Ohio Players Frontman ‘Sugarfoot’ Bonner Remembered as ‘Humble Yet Charismatic’

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“I sit back now, and it was all a brilliant blaze,” he said. “I think ‘Damn, did I do that?’ It was just ‘Zoom!’ That was a starburst. And like all things like that, it fizzles.”

Jones said he, Bonner and other band members were delighted and flattered when “Love Rollercoaster” gained new fans through a 1990s cover by the Red Hot Chili Peppers.

Bonner had said he learned about music in Hamilton, where he was the oldest of a large family, playing harmonica, learning guitar and sneaking into bars as an adolescent to play with adult musicians. He said he ran away from his home some 20 miles north of Cincinnati at age 14, and told the Hamilton JournalNews in 2009 that he had only gone back there once. He explained he had bad memories of growing up poor.

He wound up in Dayton, where he connected with the players who would form the band. Their lineup changed at times, but featured horns, bass, guitar, drums and keyboards.

“We were players. We weren’t trying to be lead singers, but we became one of the first crossover singing bands,” Bonner told the Dayton Daily News in a 2003 interview. He said he initially played with his back to the audience, because he didn’t want to get distracted.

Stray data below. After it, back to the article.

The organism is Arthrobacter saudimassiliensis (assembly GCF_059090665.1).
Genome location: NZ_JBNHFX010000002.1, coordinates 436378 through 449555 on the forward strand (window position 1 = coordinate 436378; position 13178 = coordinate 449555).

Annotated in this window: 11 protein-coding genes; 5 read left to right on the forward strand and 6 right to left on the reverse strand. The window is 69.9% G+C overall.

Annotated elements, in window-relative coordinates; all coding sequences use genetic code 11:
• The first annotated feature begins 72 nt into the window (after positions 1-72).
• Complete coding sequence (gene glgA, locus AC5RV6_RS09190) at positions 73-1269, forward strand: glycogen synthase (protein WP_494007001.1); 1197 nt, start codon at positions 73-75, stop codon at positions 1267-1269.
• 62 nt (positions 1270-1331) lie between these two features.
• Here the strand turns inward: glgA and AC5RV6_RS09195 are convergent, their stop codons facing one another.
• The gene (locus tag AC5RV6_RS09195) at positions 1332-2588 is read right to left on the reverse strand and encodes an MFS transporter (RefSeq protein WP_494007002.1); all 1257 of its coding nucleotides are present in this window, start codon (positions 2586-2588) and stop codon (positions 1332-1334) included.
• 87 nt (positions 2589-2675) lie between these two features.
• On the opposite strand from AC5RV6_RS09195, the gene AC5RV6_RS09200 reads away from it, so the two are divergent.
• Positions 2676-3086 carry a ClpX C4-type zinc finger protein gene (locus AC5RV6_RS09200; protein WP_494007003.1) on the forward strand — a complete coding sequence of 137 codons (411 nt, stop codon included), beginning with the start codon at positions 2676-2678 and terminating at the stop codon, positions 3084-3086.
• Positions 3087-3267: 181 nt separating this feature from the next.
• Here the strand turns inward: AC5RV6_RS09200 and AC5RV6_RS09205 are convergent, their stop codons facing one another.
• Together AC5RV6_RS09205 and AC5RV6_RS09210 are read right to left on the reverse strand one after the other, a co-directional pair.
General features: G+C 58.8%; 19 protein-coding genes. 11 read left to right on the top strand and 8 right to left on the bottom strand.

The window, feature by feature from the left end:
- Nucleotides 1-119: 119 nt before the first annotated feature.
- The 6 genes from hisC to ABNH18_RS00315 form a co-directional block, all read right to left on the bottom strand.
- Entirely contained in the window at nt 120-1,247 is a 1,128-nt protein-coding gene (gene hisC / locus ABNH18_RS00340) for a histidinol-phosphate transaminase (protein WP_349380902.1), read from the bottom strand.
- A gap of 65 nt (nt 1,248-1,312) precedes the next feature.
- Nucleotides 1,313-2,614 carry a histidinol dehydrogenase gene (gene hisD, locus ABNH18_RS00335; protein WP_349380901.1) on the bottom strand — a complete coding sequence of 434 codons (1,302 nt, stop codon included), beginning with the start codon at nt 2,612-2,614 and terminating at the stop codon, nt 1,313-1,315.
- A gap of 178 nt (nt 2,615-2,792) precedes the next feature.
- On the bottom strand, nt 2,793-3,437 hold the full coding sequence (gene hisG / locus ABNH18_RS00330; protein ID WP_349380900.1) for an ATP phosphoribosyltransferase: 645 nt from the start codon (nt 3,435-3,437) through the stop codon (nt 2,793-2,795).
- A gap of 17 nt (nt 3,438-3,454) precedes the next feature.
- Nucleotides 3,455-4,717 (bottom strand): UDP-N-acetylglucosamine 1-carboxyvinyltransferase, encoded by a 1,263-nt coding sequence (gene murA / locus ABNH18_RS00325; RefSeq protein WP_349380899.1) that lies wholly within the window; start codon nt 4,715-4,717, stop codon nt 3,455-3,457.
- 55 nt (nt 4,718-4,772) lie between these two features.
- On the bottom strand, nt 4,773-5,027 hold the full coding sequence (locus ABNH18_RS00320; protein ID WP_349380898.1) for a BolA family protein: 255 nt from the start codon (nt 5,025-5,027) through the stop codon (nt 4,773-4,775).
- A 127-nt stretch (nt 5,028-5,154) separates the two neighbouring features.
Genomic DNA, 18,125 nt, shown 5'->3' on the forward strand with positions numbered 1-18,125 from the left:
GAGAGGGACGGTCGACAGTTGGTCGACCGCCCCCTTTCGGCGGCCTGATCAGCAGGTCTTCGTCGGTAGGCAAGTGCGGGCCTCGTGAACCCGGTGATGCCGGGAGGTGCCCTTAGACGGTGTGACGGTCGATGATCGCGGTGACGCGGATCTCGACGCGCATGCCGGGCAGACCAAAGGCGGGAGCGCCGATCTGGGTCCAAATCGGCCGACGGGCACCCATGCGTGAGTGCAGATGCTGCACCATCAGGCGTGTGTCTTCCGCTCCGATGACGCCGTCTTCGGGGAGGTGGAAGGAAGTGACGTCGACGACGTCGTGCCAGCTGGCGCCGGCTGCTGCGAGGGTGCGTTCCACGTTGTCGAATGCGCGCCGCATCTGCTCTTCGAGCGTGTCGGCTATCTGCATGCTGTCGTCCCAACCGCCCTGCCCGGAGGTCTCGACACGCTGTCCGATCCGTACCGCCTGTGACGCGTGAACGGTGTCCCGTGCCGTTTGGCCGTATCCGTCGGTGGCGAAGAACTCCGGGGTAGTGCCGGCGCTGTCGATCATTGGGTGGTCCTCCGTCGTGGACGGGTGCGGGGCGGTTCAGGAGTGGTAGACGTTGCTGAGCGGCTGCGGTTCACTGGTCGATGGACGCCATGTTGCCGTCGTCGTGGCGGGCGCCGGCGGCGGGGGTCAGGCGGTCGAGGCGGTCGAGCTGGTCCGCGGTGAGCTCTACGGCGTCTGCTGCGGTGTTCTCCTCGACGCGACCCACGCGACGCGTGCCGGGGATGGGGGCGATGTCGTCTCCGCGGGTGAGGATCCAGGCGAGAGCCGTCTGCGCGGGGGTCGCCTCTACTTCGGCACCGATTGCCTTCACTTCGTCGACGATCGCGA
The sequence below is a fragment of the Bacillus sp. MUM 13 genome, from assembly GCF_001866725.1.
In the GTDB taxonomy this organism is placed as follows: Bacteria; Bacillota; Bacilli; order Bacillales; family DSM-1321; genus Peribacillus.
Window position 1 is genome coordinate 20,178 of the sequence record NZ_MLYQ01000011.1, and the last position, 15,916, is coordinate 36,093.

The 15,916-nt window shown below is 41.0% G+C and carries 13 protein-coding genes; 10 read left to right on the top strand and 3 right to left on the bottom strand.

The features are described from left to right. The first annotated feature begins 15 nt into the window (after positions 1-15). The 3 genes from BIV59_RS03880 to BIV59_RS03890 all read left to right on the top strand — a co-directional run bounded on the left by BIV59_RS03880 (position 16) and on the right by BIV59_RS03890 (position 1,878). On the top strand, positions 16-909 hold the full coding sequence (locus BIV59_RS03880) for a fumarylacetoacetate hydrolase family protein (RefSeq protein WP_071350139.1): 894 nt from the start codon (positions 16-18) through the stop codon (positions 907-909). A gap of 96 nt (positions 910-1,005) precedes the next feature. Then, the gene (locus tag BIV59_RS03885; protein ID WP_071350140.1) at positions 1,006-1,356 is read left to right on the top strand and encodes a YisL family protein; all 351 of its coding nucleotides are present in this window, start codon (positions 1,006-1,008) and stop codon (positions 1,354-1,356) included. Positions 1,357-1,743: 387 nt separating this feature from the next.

While the band used sexual innuendo, Bonner said he didn’t relate to some of the explicit lyrics and attitudes of later pop music and rap.

“There is nothing but the old school and the new fools,” he said. “It’s a shame the way these artists are preaching badness to a drum beat.”

(Photo: AP)

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3 thoughts on “Ohio Players Frontman ‘Sugarfoot’ Bonner Remembered as ‘Humble Yet Charismatic’

  1. Pingback: Ohio Players Frontman ‘Sugarfoot’ Bonner Remembered as ‘Humble Yet Charismatic’ | My Black Networks® -The Latest News from The African Diaspora

    • Yeah, Randy, We who lived down the street and around the corner from Leroy and his family and Roger Troutman and his family really grew up with the best of the funk listening to both from their backyards and the Booker T. Washington Community Center. My deepest sympathies to the Bonner family.

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